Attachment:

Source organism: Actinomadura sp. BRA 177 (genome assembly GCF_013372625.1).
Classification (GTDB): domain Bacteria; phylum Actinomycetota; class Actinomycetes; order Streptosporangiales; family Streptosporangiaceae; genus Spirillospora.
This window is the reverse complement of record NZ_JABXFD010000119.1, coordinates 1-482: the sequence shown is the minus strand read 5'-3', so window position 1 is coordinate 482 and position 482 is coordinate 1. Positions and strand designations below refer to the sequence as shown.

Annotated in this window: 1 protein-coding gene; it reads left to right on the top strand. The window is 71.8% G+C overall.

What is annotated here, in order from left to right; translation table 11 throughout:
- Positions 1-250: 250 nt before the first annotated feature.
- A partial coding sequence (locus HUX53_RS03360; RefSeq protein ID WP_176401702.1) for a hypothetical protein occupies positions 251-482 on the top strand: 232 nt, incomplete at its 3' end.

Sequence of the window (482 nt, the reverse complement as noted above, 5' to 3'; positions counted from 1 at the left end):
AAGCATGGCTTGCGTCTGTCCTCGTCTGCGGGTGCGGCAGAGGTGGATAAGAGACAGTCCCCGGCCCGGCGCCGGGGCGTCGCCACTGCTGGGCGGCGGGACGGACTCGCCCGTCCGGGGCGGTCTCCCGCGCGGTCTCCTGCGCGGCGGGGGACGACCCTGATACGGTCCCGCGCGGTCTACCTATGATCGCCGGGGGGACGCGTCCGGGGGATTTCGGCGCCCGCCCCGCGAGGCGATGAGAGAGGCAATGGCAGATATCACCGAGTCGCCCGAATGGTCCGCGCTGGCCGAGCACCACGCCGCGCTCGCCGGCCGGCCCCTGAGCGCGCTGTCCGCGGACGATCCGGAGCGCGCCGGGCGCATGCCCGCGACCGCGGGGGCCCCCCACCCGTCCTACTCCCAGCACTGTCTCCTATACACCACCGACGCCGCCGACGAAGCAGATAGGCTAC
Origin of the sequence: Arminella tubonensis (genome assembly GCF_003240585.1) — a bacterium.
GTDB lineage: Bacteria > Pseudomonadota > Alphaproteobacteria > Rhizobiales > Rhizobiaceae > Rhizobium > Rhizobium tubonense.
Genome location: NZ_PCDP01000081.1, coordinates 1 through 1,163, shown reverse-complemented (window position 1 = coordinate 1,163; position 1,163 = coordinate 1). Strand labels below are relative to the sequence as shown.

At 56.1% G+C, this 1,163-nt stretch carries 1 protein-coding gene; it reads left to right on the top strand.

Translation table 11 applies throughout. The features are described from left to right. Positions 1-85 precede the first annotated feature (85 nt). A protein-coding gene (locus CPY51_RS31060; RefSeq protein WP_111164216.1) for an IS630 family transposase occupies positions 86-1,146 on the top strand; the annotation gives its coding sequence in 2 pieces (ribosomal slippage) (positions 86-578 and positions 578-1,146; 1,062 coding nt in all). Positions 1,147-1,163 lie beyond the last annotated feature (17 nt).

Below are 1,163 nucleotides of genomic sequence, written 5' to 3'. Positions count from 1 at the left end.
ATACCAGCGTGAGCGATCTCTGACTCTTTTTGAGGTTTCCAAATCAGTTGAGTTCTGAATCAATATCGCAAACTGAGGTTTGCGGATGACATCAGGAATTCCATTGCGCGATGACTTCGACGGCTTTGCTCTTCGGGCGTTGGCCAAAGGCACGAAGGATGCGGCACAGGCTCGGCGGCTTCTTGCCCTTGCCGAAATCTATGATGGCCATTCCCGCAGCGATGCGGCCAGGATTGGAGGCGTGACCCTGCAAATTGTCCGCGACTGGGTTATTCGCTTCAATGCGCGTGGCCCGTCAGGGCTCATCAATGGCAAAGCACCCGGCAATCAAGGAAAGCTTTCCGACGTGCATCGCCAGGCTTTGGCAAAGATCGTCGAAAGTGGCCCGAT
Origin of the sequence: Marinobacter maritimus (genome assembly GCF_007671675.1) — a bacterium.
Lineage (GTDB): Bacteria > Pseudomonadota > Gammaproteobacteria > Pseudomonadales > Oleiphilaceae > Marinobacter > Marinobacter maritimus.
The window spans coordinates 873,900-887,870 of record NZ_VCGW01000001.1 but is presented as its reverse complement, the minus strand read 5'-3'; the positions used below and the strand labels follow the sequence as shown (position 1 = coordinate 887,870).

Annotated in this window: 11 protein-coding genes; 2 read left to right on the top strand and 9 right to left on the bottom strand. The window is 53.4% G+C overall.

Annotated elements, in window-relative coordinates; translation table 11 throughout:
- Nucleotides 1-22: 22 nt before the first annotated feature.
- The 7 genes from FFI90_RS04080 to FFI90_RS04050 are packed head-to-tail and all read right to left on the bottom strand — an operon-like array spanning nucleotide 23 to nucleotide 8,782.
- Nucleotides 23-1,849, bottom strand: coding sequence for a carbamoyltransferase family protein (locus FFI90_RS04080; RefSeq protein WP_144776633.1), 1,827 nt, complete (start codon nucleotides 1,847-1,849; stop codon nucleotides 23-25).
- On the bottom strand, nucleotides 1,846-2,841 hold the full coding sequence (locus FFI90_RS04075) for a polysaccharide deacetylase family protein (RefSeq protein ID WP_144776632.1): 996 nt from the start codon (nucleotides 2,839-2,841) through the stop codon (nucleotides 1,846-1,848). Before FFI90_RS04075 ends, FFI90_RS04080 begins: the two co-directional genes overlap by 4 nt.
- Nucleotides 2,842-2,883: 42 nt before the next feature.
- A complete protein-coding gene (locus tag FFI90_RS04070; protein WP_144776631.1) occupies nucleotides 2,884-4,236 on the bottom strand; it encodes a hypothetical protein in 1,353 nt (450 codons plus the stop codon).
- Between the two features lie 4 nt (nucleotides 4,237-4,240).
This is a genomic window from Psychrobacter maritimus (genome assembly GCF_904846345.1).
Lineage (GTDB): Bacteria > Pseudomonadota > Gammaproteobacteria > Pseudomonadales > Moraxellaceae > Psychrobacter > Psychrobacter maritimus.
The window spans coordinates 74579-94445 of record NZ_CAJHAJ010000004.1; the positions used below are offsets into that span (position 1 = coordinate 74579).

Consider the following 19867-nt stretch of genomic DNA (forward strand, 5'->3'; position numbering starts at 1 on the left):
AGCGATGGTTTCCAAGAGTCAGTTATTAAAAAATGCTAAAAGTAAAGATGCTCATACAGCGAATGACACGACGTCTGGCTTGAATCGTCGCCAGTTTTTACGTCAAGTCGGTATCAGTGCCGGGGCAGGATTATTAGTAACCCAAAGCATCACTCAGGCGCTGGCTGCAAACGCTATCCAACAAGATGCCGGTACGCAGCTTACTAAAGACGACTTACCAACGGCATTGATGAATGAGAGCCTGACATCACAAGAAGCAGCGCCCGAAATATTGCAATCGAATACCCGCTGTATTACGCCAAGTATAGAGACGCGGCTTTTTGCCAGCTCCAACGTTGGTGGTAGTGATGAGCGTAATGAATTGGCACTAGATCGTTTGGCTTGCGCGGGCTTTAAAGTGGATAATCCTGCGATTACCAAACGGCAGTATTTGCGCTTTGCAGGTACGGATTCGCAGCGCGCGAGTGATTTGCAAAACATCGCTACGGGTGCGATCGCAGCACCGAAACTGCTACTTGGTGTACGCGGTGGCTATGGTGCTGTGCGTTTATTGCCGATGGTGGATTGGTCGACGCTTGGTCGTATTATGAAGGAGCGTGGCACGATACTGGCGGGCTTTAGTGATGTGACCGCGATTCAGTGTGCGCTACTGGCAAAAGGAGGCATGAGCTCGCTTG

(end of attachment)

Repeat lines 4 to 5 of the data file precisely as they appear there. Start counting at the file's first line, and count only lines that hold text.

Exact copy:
Annotated in this window: 1 protein-coding gene; it reads left to right on the top strand. The window is 71.8% G+C overall.

What is annotated here, in order from left to right; translation table 11 throughout: